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August 12th, 2008

Subtitled: A history of Nursing and Home Care in the United States

I've been describing this as the "what was" in the three book reading series on end-of-life care, which I'm doing because that blog over at NYT (New Old Age) has been so fabulous and wonderful (altho yesterday's entry about the Sandwich Generation was pretty awful, likely reflecting Gross' child-free status. Easy to give flippant and gosh-if-you-were-just-a-little-smarter/efficient/better advice when you've never been in a given situation.).

First off, this is history, written by a nurse-historian (who knew?). Unlike _Nobody's Home_, which is a memoir, and _Old Age in a New Age_, which is a journalistic overview, _No Place Like Home_'s academic tone is a bit of a slog. Academic works don't have to have this tone, but it seems to be strongly encouraged so one can't blame her in particular. (Well, one _could_ but it wouldn't be fair. And she's far from the worst.) Bit of a slog to get through.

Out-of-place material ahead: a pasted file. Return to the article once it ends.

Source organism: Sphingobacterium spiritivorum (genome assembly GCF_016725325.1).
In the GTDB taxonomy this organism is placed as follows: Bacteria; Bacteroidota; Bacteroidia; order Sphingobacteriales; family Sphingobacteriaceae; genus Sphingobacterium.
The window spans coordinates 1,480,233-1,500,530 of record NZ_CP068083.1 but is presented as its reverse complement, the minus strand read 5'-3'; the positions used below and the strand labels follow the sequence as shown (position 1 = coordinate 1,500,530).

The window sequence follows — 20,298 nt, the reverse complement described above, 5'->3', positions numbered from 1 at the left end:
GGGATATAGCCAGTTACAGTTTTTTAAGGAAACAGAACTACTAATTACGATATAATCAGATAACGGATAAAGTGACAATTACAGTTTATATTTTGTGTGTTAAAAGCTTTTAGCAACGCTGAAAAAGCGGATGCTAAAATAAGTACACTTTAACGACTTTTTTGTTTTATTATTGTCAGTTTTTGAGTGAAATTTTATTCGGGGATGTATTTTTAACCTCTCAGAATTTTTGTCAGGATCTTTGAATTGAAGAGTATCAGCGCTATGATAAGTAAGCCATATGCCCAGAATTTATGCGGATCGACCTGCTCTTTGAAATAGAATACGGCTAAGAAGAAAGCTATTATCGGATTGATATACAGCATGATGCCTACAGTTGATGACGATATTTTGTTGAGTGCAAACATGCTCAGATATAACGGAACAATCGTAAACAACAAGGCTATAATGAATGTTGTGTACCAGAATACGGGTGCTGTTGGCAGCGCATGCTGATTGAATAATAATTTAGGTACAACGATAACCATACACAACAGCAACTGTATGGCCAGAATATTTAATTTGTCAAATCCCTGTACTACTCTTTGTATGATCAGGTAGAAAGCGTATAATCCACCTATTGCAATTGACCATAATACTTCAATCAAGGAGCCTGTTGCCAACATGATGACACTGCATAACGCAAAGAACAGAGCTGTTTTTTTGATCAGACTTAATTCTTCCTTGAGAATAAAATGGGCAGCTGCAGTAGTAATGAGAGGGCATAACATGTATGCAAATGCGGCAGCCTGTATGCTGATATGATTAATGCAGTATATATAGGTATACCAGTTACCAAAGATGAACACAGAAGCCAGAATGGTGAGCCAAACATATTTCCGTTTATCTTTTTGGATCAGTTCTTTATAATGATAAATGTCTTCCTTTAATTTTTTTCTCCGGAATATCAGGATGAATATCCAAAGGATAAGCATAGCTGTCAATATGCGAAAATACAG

Also, as with many academic works, the thread is chronological, but not narrative per se, and the chronological movement from chapter to chapter has some exceptions -- there is a chapter focusing on issues of race, for example, which is internally organized chronologically. I like a strong narrative thread and missed one here.

Buhler-Wilkerson came to this project with a thesis: that the visiting nurse associations were unwilling to change and adapt to changing circumstances over the decades and that is why they nearly disappeared and have always had funding/respect problems. She is a good enough historian to recognize that this thesis does not survive a close encounter with the past. I have a huge amount of respect for her, in that she neither twisted the evidence, nor concealed her driving motive in writing this book. This is actually a great example in history of one of the most important things that happens in science but never gets much respect: the negative experiment.